3D printers, one-dimensional enemies
Public Knowledge has published a provocative paper on 3D printing, entitled: "It Will Be Awesome If They Don’t Screw It Up: 3D Printing, Intellectual Property, and the Fight Over the Next Great Disruptive Technology",
The document summarises the battle lines around 3D printing, according to Public Knowledge, a Washington DC digital rights lobby group.
But the paper fails to consider the most obvious and immediate issues that face the technology. We think it is one-sided.
Public Knowledge seeks to protect the inventor who uses 3D printing to create new things. But in doing so it also proposes protecting the fan who doesn't feel like contributing to the cost of developing a character or intellectual property.
We're still a decade away from the time when 3D printing is standard domestic kit, but Public Knowledge is right that we need to start thinking about who should be allowed to do what with the kit when it does arrive.
3D printers work in a similar way to ink-jet printers, but squirt drops of molten plastic instead of ink. When one layer has been finished the head lifts slightly and deposits another layer, building up a 3D model complete with cavities, but without overhangs (as these would have to be suspended in the air while the connections were laid down).
The technology is mostly used for creating prototypes of products that are manufactured using a cheaper process such as injection moulding, but as 3D printers get cheaper they can replace the moulding process and allow anyone to make small items in their own shed - such as replacement parts for things they've bought.
Public Knowledge believes such freedom is under imminent attack from dark forces, which "will likely seek to criminalise the creation of replacement parts without a licence".
Not only that, but these dark forces "could sue manufacturers of 3D printers on the grounds that 3D printers are required to make copies".
This might sound a little paranoid, but it's worth remembering the levy on blank tapes/CDs that some countries collect on the assumption that a proportion of that media will be used for pirated music, and the (thankfully never enacted) suggestions that Digital Rights Management be built into computers, speakers and everything in between.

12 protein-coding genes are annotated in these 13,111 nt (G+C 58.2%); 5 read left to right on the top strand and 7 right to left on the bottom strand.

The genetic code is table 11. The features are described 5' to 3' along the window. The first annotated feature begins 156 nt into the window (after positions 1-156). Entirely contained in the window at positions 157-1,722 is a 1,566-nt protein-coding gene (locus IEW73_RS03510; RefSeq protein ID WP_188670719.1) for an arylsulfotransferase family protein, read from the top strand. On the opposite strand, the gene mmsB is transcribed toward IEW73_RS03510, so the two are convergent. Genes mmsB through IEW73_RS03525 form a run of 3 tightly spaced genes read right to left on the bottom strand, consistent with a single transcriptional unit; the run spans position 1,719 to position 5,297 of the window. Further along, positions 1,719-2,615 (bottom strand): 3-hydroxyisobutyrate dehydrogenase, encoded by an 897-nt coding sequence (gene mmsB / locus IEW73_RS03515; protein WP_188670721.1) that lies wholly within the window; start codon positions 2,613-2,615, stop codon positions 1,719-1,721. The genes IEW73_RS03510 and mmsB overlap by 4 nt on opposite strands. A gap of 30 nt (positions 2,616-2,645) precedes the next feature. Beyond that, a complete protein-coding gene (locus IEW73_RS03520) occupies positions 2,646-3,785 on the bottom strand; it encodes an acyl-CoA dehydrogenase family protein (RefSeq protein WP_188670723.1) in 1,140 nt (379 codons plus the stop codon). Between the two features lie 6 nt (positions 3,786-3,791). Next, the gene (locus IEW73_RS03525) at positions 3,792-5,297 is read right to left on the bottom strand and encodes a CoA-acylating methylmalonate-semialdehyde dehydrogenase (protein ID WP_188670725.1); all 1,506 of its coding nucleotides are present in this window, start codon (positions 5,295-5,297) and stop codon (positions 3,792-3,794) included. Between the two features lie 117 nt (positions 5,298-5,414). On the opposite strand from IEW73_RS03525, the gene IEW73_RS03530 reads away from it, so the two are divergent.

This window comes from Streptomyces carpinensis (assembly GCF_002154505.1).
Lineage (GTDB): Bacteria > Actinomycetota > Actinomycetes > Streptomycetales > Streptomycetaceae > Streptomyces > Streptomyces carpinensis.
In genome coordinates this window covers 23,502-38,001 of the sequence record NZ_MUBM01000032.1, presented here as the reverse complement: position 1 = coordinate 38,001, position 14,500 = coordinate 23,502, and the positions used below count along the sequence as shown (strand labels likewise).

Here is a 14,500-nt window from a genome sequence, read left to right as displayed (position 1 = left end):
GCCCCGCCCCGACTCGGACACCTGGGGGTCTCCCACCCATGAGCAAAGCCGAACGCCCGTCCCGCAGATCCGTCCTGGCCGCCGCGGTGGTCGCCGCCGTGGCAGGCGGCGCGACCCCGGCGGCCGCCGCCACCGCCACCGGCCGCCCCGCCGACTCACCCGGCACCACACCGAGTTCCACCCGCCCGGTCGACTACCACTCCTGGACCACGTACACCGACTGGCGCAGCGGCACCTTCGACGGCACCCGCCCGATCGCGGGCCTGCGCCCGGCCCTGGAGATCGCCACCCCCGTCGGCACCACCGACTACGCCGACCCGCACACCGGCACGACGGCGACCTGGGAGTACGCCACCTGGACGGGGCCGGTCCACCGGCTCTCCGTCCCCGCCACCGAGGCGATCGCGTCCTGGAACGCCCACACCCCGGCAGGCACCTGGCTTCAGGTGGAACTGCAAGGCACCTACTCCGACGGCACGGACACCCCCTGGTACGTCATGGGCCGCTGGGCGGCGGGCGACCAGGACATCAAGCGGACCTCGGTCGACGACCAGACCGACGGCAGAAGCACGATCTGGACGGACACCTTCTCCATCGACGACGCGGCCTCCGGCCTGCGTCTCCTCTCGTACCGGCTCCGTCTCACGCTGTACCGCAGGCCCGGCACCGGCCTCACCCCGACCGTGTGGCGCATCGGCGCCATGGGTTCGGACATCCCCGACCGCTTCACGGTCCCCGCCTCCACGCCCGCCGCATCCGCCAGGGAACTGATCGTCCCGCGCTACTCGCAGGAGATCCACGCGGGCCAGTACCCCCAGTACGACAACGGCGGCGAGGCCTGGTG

There is no need to man the barricades right now - 3D printing technology is still some way from the mainstream. Sculpteo launched a print-to-order service in the UK last month, and if you've a lot of spare time you can even buy yourself a 3D printer capable of printing out a copy of itself, or at least, those parts of itself which are composed of shaped plastic lumps.
"At its most basic, 3D printing would allow you to design bookends that look like your face, or even custom action figures. 3D printing could be used to make simple machines like bicycles and skateboards," says the report from Public Knowledge, massively overstating the state of the art.
Right now you'd struggle to make a Lego bicycle: Lego bricks are about the level we're at today, which brings us to the real problem with 3D printing.
3D printing for all!
Public Knowledge and its supporters might imagine 3D printer enthusiasts as tinkering in sheds to create genuinely innovative products, held back only by the big bad corporations who seek to suppress them.
But anyone who's attended a car-boot sale will know that the first mainstream applications of 3D printing will be ripping off other people's toy designs.
Knit yourself a mouse and you might sell it at a craft fair, but put it in red shorts with some white gloves and you'll be fighting the buyers off, at least until Disney notices.
Hand-crafted copyright infringement is epidemic, check out eBay and you'll see hundreds - remember that there is no authorised Calvin and Hobbes merchandise.
Throw a 3D printer into the mix and we'll all be able to turn out copies of R2D2, Light Cycles or wands identical to that wielded by the boy wizard. And even if we don't have our own printer we'll be able to pick up such junk at the neighbourhood yard sale for a few quid.
The one on the left is cool, but most 3d printers will be busy creating the one on the right
Some 3D printers will, no doubt, be used to extend the life of a product, or create new physical mash-ups of differing designs, but way before we start infringing patents on product designs we need to address the problem of copyright, which is much easier to infringe.
Going back to our Lego example: Lego bricks used to be protected by patent – not the nobbles on the top but the tunnels underneath that grip them – but these days it's the copyright* (which doesn't wear out) that protects the iconic Lego brick. Make one of those, even in the privacy of your own home, and you'll be in breach of copyright just as much as if you printed out your own Mickey Mouse soap holder. ®
* Well-informed readers have pointed out that the Trade Mark on Lego bricks was knocked back at the European Court of Justice last month, sorry for being out of date on that one but the points about patents, trade marks and copyrights remain valid even if the example no longer applies.
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